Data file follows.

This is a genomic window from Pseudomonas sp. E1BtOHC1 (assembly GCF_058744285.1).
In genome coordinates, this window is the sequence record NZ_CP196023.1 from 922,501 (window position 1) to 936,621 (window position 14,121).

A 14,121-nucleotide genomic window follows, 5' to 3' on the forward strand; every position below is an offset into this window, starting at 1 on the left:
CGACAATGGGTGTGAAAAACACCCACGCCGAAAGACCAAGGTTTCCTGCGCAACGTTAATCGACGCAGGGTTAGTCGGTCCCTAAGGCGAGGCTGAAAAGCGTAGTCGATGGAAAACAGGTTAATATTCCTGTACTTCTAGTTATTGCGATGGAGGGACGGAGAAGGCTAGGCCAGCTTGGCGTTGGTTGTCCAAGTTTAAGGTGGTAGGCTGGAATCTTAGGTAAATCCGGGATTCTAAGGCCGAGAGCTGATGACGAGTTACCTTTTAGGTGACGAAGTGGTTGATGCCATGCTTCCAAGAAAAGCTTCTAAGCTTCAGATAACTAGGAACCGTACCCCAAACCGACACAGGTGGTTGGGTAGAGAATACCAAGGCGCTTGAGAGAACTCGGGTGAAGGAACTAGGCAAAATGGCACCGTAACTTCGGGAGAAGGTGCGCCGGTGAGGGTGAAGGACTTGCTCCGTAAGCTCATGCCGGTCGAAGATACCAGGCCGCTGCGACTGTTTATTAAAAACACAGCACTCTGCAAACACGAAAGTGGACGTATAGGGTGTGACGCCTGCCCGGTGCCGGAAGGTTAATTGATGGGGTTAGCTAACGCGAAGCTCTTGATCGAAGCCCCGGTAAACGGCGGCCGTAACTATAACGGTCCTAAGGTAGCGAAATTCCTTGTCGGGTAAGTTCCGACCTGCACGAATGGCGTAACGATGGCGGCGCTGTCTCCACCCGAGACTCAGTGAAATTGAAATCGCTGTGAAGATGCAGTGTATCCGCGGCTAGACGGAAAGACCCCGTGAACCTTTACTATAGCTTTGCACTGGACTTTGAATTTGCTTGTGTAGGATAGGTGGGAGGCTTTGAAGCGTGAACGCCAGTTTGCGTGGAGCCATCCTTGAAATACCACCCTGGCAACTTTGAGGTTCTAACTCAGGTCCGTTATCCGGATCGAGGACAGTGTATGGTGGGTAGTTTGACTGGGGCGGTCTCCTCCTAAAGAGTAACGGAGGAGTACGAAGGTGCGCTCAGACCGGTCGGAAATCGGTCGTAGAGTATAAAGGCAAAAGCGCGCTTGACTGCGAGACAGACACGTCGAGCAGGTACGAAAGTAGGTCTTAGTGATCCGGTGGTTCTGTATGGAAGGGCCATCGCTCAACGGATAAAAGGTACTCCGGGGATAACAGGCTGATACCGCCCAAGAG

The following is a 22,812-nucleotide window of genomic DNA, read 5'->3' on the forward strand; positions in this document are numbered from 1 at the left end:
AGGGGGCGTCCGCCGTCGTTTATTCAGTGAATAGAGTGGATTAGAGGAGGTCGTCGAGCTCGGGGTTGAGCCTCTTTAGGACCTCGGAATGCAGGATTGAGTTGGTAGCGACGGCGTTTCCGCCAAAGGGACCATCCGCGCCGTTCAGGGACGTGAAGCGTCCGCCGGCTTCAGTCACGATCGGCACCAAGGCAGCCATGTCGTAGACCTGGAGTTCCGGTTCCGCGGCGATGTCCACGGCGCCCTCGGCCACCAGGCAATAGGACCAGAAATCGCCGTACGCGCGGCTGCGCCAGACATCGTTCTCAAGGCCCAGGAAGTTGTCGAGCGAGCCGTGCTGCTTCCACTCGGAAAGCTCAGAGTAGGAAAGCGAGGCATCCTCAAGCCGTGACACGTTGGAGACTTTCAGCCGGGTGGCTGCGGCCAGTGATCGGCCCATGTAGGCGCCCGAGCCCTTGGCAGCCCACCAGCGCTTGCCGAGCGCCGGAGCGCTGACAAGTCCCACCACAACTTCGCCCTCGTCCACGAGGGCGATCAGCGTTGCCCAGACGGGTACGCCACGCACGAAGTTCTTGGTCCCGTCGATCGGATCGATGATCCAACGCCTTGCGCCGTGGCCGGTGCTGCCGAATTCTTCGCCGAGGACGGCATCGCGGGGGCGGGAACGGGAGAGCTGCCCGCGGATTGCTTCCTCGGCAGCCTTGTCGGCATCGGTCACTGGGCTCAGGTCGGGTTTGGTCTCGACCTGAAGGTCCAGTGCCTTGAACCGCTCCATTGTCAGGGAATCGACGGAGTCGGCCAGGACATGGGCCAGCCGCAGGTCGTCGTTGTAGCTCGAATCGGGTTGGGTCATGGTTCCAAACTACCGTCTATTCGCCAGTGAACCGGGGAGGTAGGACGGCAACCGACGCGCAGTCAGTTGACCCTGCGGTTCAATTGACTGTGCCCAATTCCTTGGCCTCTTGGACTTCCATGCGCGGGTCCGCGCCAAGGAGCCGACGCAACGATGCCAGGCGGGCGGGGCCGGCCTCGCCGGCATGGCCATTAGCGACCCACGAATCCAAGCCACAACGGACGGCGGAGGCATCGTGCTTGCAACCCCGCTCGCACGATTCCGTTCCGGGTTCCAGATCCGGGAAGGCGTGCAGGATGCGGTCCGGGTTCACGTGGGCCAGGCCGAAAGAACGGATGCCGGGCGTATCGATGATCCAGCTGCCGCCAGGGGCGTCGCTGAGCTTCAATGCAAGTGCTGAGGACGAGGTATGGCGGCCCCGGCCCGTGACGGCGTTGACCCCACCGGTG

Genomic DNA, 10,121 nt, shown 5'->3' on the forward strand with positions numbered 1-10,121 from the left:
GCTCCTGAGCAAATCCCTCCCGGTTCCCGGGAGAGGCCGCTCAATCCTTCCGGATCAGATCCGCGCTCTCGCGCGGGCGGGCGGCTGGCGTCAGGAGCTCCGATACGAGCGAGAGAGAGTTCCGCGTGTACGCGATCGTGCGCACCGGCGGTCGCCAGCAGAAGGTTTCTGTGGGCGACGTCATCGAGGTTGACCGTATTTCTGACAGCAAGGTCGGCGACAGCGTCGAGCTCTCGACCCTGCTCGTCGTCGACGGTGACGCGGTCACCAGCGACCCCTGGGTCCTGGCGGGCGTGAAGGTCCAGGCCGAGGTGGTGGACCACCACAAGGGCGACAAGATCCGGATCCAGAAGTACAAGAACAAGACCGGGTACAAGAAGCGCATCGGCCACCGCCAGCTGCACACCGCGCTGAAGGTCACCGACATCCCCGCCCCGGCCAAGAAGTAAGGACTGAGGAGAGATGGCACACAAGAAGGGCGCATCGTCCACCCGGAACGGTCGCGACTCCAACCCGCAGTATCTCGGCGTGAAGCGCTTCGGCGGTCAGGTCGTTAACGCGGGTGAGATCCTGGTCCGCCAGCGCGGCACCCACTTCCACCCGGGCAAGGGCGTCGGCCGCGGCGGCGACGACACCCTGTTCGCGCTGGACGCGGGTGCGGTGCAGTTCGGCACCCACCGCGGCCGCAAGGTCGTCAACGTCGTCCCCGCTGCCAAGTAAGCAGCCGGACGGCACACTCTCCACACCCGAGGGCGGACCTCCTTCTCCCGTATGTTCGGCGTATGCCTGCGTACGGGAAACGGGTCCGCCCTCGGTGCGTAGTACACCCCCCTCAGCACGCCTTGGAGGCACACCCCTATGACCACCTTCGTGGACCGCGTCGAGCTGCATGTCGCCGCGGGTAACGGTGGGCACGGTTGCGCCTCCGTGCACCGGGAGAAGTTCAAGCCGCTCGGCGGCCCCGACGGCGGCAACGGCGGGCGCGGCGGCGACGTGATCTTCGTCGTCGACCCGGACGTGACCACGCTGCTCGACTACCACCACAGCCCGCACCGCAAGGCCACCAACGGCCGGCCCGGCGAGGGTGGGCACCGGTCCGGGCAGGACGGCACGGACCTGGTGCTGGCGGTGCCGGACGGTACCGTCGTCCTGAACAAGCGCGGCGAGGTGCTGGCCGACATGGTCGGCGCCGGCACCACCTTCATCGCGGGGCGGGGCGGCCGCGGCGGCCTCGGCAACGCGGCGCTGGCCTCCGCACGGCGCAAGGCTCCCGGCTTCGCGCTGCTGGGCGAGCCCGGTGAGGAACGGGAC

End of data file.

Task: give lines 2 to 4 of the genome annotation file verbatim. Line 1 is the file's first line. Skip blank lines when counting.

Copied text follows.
In genome coordinates, this window is the sequence record NZ_CP196023.1 from 922,501 (window position 1) to 936,621 (window position 14,121).

A 14,121-nucleotide genomic window follows, 5' to 3' on the forward strand; every position below is an offset into this window, starting at 1 on the left:
CGACAATGGGTGTGAAAAACACCCACGCCGAAAGACCAAGGTTTCCTGCGCAACGTTAATCGACGCAGGGTTAGTCGGTCCCTAAGGCGAGGCTGAAAAGCGTAGTCGATGGAAAACAGGTTAATATTCCTGTACTTCTAGTTATTGCGATGGAGGGACGGAGAAGGCTAGGCCAGCTTGGCGTTGGTTGTCCAAGTTTAAGGTGGTAGGCTGGAATCTTAGGTAAATCCGGGATTCTAAGGCCGAGAGCTGATGACGAGTTACCTTTTAGGTGACGAAGTGGTTGATGCCATGCTTCCAAGAAAAGCTTCTAAGCTTCAGATAACTAGGAACCGTACCCCAAACCGACACAGGTGGTTGGGTAGAGAATACCAAGGCGCTTGAGAGAACTCGGGTGAAGGAACTAGGCAAAATGGCACCGTAACTTCGGGAGAAGGTGCGCCGGTGAGGGTGAAGGACTTGCTCCGTAAGCTCATGCCGGTCGAAGATACCAGGCCGCTGCGACTGTTTATTAAAAACACAGCACTCTGCAAACACGAAAGTGGACGTATAGGGTGTGACGCCTGCCCGGTGCCGGAAGGTTAATTGATGGGGTTAGCTAACGCGAAGCTCTTGATCGAAGCCCCGGTAAACGGCGGCCGTAACTATAACGGTCCTAAGGTAGCGAAATTCCTTGTCGGGTAAGTTCCGACCTGCACGAATGGCGTAACGATGGCGGCGCTGTCTCCACCCGAGACTCAGTGAAATTGAAATCGCTGTGAAGATGCAGTGTATCCGCGGCTAGACGGAAAGACCCCGTGAACCTTTACTATAGCTTTGCACTGGACTTTGAATTTGCTTGTGTAGGATAGGTGGGAGGCTTTGAAGCGTGAACGCCAGTTTGCGTGGAGCCATCCTTGAAATACCACCCTGGCAACTTTGAGGTTCTAACTCAGGTCCGTTATCCGGATCGAGGACAGTGTATGGTGGGTAGTTTGACTGGGGCGGTCTCCTCCTAAAGAGTAACGGAGGAGTACGAAGGTGCGCTCAGACCGGTCGGAAATCGGTCGTAGAGTATAAAGGCAAAAGCGCGCTTGACTGCGAGACAGACACGTCGAGCAGGTACGAAAGTAGGTCTTAGTGATCCGGTGGTTCTGTATGGAAGGGCCATCGCTCAACGGATAAAAGGTACTCCGGGGATAACAGGCTGATACCGCCCAAGAG